That being said, we do not expect demand to collapse, as there appears to be huge pent-up demand for vehicles, houses and consumer products that have been in short supply over the pandemic. Spending should also be buoyed by pent up demand for travel, leisure and entertainment after the pandemic.
Another source of resilience will be pent-up demand for labor. At the end of April, there were 11.4 million job openings, which amounted to almost twice the number of people counted as unemployed in the May jobs survey conducted two weeks later (see Exhibit 1).
Exhibit 1: Ratio of job openings to job seekers
JOLTS job openings* divided by unemployed persons, JOLTS lagged 1 month
Source: Bureau of Labor Statisics, J.P. Morgan Asset Management. *JOLTS job openings from Feb. 1974 to Nov. 2000 are J.P. Morgan Asset Management estimates. Data are as of June 3, 2022.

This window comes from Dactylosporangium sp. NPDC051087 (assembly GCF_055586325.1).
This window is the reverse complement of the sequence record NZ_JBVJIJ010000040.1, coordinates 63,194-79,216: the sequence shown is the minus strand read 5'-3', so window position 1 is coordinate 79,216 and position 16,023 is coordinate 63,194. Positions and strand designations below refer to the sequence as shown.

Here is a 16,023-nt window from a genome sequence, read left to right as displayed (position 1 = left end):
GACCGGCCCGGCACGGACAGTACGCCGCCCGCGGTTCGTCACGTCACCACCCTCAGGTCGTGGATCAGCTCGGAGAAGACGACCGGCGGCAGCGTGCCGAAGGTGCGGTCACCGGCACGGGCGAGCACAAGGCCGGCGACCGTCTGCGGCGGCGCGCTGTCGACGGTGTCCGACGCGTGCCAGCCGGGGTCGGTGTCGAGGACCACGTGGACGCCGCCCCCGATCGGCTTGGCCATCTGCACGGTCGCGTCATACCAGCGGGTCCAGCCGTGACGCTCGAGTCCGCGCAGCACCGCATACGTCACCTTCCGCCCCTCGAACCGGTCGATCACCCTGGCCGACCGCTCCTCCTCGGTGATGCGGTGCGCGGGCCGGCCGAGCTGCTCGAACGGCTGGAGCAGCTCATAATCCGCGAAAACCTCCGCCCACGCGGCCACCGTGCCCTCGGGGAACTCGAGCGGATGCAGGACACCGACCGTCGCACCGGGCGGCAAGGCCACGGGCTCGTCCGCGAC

Even if low consumer confidence and slowing economic momentum reduce job openings in the months ahead, an excess demand for labor, in the face of very slow growth in labor supply, could cut the unemployment rate to 3.3% in the fourth quarter of this year and 3.1% in the fourth quarter of 2023 from its current rate of 3.6%.
Very low unemployment should also contribute to continued strong wage gains and this, in turn, should feed through to some stickiness in recently very high inflation. We do expect some transitory forces, such as high energy prices partly due to the Ukraine invasion, a chip shortage boosting auto prices and government aid boosting food spending, to wane in the months ahead. However, the effects of higher wage inflation, higher shelter inflation due to the lagged impact of higher home prices and higher inflation expectations should linger (see Exhibit 2). For this reason, we expect that core consumption deflator inflation, currently at 4.9% year-over-year, will only fade to 4.0% by the fourth quarter of 2022 and 3.2% by the fourth quarter of 2023.